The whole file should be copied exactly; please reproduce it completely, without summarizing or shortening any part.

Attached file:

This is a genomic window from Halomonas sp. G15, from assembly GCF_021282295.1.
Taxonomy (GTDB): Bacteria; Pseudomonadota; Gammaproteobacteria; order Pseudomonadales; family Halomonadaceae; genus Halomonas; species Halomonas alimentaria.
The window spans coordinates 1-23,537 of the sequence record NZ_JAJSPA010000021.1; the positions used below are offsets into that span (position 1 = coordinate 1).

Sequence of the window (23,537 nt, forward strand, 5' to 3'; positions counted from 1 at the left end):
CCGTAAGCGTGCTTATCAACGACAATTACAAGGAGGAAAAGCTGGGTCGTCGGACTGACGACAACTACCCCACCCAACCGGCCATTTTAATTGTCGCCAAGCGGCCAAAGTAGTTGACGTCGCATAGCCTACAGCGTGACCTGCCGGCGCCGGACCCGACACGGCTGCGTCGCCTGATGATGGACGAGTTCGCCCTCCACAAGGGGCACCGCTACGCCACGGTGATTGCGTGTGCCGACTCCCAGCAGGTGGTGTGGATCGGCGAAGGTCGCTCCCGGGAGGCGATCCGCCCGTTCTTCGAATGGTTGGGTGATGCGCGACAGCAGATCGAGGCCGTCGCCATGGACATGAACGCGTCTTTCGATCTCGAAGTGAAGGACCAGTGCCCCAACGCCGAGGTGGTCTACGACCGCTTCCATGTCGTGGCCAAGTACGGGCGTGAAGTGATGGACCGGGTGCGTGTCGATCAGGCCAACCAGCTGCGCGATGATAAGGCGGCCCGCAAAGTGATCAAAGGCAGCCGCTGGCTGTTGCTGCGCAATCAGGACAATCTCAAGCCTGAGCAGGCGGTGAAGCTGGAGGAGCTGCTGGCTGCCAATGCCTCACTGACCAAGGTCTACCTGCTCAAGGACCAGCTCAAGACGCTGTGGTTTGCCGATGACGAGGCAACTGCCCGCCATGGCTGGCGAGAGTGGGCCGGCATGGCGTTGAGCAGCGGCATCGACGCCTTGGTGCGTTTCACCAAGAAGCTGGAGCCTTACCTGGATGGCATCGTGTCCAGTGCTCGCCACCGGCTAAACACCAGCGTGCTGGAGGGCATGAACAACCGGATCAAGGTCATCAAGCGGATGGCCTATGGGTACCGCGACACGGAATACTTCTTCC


This is a genomic window from Halomonas sp. G15, from assembly GCF_021282295.1.
Taxonomy (GTDB): Bacteria; Pseudomonadota; Gammaproteobacteria; order Pseudomonadales; family Halomonadaceae; genus Halomonas; species Halomonas alimentaria.
The window spans coordinates 1-23,537 of the sequence record NZ_JAJSPA010000021.1; the positions used below are offsets into that span (position 1 = coordinate 1).

Sequence of the window (23,537 nt, forward strand, 5' to 3'; positions counted from 1 at the left end):
CCGTAAGCGTGCTTATCAACGACAATTACAAGGAGGAAAAGCTGGGTCGTCGGACTGACGACAACTACCCCACCCAACCGGCCATTTTAATTGTCGCCAAGCGGCCAAAGTAGTTGACGTCGCATAGCCTACAGCGTGACCTGCCGGCGCCGGACCCGACACGGCTGCGTCGCCTGATGATGGACGAGTTCGCCCTCCACAAGGGGCACCGCTACGCCACGGTGATTGCGTGTGCCGACTCCCAGCAGGTGGTGTGGATCGGCGAAGGTCGCTCCCGGGAGGCGATCCGCCCGTTCTTCGAATGGTTGGGTGATGCGCGACAGCAGATCGAGGCCGTCGCCATGGACATGAACGCGTCTTTCGATCTCGAAGTGAAGGACCAGTGCCCCAACGCCGAGGTGGTCTACGACCGCTTCCATGTCGTGGCCAAGTACGGGCGTGAAGTGATGGACCGGGTGCGTGTCGATCAGGCCAACCAGCTGCGCGATGATAAGGCGGCCCGCAAAGTGATCAAAGGCAGCCGCTGGCTGTTGCTGCGCAATCAGGACAATCTCAAGCCTGAGCAGGCGGTGAAGCTGGAGGAGCTGCTGGCTGCCAATGCCTCACTGACCAAGGTCTACCTGCTCAAGGACCAGCTCAAGACGCTGTGGTTTGCCGATGACGAGGCAACTGCCCGCCATGGCTGGCGAGAGTGGGCCGGCATGGCGTTGAGCAGCGGCATCGACGCCTTGGTGCGTTTCACCAAGAAGCTGGAGCCTTACCTGGATGGCATCGTGTCCAGTGCTCGCCACCGGCTAAACACCAGCGTGCTGGAGGGCATGAACAACCGGATCAAGGTCATCAAGCGGATGGCCTATGGGTACCGCGACACGGAATACTTCTTCC